Rev. Teri Peterson
5 June 2011, Easter 7A
When they had come together, they asked him, ‘Lord, is this the time when you will restore the kingdom to Israel?’ He replied, ‘It is not for you to know the times or periods that the Father has set by his own authority. But you will receive power when the Holy Spirit has come upon you; and you will be my witnesses in Jerusalem, in all Judea and Samaria, and to the ends of the earth.’ When he had said this, as they were watching, he was lifted up, and a cloud took him out of their sight. While he was going and they were gazing up towards heaven, suddenly two men in white robes stood by them. They said, ‘Men of Galilee, why do you stand looking up towards heaven? This Jesus, who has been taken up from you into heaven, will come in the same way as you saw him go into heaven.’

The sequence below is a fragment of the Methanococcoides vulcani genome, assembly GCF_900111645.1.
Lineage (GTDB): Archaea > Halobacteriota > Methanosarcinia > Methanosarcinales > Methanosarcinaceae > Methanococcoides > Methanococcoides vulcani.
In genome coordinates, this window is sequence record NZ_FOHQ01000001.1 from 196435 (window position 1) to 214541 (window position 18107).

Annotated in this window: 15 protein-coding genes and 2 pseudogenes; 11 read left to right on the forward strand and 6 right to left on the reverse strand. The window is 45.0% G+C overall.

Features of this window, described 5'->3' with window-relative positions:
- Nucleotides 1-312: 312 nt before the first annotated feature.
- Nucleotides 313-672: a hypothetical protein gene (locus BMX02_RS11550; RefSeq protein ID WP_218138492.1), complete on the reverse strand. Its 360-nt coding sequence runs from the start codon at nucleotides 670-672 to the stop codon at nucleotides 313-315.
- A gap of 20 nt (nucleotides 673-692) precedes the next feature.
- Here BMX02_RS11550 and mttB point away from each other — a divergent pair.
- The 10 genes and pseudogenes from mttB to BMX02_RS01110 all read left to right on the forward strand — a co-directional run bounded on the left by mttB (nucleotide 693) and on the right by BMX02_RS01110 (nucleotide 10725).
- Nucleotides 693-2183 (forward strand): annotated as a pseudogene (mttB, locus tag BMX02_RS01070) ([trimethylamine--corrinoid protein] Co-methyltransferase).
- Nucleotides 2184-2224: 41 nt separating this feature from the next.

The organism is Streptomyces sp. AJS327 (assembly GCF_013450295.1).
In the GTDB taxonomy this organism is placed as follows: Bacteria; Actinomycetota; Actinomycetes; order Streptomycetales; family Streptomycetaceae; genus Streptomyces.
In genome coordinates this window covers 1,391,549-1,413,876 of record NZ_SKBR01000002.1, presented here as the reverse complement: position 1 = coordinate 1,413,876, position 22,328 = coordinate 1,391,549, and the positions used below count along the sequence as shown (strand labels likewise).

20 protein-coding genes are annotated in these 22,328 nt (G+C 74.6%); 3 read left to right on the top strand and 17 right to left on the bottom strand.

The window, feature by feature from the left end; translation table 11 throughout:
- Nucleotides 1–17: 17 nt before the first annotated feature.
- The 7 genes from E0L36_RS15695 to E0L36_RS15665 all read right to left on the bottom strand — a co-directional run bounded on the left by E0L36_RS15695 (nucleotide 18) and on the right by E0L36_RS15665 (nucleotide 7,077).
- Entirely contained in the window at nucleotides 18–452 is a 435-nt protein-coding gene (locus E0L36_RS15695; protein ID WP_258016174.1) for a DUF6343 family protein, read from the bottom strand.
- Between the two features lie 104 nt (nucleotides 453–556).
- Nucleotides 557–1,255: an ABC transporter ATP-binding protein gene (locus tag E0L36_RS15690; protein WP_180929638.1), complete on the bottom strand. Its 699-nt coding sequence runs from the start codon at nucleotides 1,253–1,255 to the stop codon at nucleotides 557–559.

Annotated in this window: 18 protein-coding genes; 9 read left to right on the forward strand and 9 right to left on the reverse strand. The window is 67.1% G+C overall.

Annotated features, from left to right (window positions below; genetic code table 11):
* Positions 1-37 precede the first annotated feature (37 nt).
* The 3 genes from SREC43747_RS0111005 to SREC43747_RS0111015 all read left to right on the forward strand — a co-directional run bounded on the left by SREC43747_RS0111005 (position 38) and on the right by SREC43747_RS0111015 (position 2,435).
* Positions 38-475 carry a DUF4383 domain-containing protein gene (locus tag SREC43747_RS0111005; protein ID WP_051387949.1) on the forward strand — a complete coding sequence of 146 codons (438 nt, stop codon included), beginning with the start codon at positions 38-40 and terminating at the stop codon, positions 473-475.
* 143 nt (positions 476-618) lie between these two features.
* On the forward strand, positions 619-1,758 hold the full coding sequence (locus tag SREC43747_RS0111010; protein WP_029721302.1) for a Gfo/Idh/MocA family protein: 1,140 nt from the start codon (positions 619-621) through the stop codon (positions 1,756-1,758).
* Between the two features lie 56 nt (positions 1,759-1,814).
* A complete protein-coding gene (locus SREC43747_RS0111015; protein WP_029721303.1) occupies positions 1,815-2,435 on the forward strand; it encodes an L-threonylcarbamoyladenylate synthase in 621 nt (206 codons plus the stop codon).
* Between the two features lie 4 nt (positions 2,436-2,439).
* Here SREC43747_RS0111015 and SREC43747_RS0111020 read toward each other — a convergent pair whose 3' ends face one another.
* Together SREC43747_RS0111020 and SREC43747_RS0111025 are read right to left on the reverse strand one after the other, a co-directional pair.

Then they returned to Jerusalem from the mount called Olivet, which is near Jerusalem, a sabbath day’s journey away. When they had entered the city, they went to the room upstairs where they were staying, Peter, and John, and James, and Andrew, Philip and Thomas, Bartholomew and Matthew, James son of Alphaeus, and Simon the Zealot, and Judas son of James. All these were constantly devoting themselves to prayer, together with certain women, including Mary the mother of Jesus, as well as his brothers.
This is one of those stories that makes those of us who plan worship actually consider the possibility of rigging up a pulley system that would allow Sherri to fly in and out of the sanctuary. Lucky for you (and for her!), we resisted the temptation. But really—what a strange story. It’s one of those stories that demands drama in the telling, and also one that requires us to suspend our disbelief the same way we would in a play or a movie. When I was new to the whole church thing, I remember looking at this story, then looking at my pastor, and wondering what on earth kind of crazy cult of nonsense I had gotten myself into. I mean….Jesus floated away into the sky? It’s almost enough to make me wish that the rapture had been predicted for yesterday instead of two weeks ago, because I could really use that story right now—it sounds almost normal compared to this.